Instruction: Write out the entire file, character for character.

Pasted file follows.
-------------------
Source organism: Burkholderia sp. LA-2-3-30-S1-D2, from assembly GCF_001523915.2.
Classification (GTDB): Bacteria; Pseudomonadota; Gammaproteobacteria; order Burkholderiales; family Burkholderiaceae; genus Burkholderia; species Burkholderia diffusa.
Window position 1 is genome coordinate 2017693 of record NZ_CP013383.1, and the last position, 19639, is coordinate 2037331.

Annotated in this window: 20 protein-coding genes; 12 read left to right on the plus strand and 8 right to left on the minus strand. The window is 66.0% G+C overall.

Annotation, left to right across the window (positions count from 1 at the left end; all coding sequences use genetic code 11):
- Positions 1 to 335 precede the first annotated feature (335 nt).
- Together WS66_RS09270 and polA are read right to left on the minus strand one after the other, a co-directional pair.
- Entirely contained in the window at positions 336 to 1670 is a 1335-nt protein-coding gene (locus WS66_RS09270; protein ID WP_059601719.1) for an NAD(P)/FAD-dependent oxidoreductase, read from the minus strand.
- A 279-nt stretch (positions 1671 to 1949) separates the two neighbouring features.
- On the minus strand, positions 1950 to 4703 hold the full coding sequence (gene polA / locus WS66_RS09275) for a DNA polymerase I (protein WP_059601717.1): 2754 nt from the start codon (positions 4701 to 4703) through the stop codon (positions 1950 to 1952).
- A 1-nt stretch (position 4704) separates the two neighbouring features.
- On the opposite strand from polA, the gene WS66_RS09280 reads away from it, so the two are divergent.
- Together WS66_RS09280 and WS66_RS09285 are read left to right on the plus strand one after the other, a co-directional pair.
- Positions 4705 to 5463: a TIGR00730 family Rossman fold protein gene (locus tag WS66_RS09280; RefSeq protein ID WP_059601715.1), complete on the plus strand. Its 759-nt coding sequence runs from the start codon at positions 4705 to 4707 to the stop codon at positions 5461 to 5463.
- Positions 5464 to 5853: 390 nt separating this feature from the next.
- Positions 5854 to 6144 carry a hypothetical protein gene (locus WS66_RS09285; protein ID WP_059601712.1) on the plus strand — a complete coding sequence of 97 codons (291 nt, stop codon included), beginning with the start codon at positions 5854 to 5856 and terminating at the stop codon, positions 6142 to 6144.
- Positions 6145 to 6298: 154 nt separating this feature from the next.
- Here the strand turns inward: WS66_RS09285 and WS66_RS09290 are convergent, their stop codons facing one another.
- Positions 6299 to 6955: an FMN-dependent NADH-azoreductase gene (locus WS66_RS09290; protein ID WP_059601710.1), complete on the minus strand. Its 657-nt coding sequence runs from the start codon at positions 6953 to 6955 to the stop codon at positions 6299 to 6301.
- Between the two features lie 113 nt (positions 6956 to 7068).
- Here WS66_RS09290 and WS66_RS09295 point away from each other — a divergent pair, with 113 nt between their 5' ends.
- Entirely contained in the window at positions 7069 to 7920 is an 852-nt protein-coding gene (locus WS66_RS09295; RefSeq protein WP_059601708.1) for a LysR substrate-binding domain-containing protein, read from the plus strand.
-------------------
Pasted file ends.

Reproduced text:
Source organism: Burkholderia sp. LA-2-3-30-S1-D2, from assembly GCF_001523915.2.
Classification (GTDB): Bacteria; Pseudomonadota; Gammaproteobacteria; order Burkholderiales; family Burkholderiaceae; genus Burkholderia; species Burkholderia diffusa.
Window position 1 is genome coordinate 2017693 of record NZ_CP013383.1, and the last position, 19639, is coordinate 2037331.

Annotated in this window: 20 protein-coding genes; 12 read left to right on the plus strand and 8 right to left on the minus strand. The window is 66.0% G+C overall.

Annotation, left to right across the window (positions count from 1 at the left end; all coding sequences use genetic code 11):
- Positions 1 to 335 precede the first annotated feature (335 nt).
- Together WS66_RS09270 and polA are read right to left on the minus strand one after the other, a co-directional pair.
- Entirely contained in the window at positions 336 to 1670 is a 1335-nt protein-coding gene (locus WS66_RS09270; protein ID WP_059601719.1) for an NAD(P)/FAD-dependent oxidoreductase, read from the minus strand.
- A 279-nt stretch (positions 1671 to 1949) separates the two neighbouring features.
- On the minus strand, positions 1950 to 4703 hold the full coding sequence (gene polA / locus WS66_RS09275) for a DNA polymerase I (protein WP_059601717.1): 2754 nt from the start codon (positions 4701 to 4703) through the stop codon (positions 1950 to 1952).
- A 1-nt stretch (position 4704) separates the two neighbouring features.
- On the opposite strand from polA, the gene WS66_RS09280 reads away from it, so the two are divergent.
- Together WS66_RS09280 and WS66_RS09285 are read left to right on the plus strand one after the other, a co-directional pair.
- Positions 4705 to 5463: a TIGR00730 family Rossman fold protein gene (locus tag WS66_RS09280; RefSeq protein ID WP_059601715.1), complete on the plus strand. Its 759-nt coding sequence runs from the start codon at positions 4705 to 4707 to the stop codon at positions 5461 to 5463.
- Positions 5464 to 5853: 390 nt separating this feature from the next.
- Positions 5854 to 6144 carry a hypothetical protein gene (locus WS66_RS09285; protein ID WP_059601712.1) on the plus strand — a complete coding sequence of 97 codons (291 nt, stop codon included), beginning with the start codon at positions 5854 to 5856 and terminating at the stop codon, positions 6142 to 6144.
- Positions 6145 to 6298: 154 nt separating this feature from the next.
- Here the strand turns inward: WS66_RS09285 and WS66_RS09290 are convergent, their stop codons facing one another.
- Positions 6299 to 6955: an FMN-dependent NADH-azoreductase gene (locus WS66_RS09290; protein ID WP_059601710.1), complete on the minus strand. Its 657-nt coding sequence runs from the start codon at positions 6953 to 6955 to the stop codon at positions 6299 to 6301.
- Between the two features lie 113 nt (positions 6956 to 7068).
- Here WS66_RS09290 and WS66_RS09295 point away from each other — a divergent pair, with 113 nt between their 5' ends.
- Entirely contained in the window at positions 7069 to 7920 is an 852-nt protein-coding gene (locus WS66_RS09295; RefSeq protein WP_059601708.1) for a LysR substrate-binding domain-containing protein, read from the plus strand.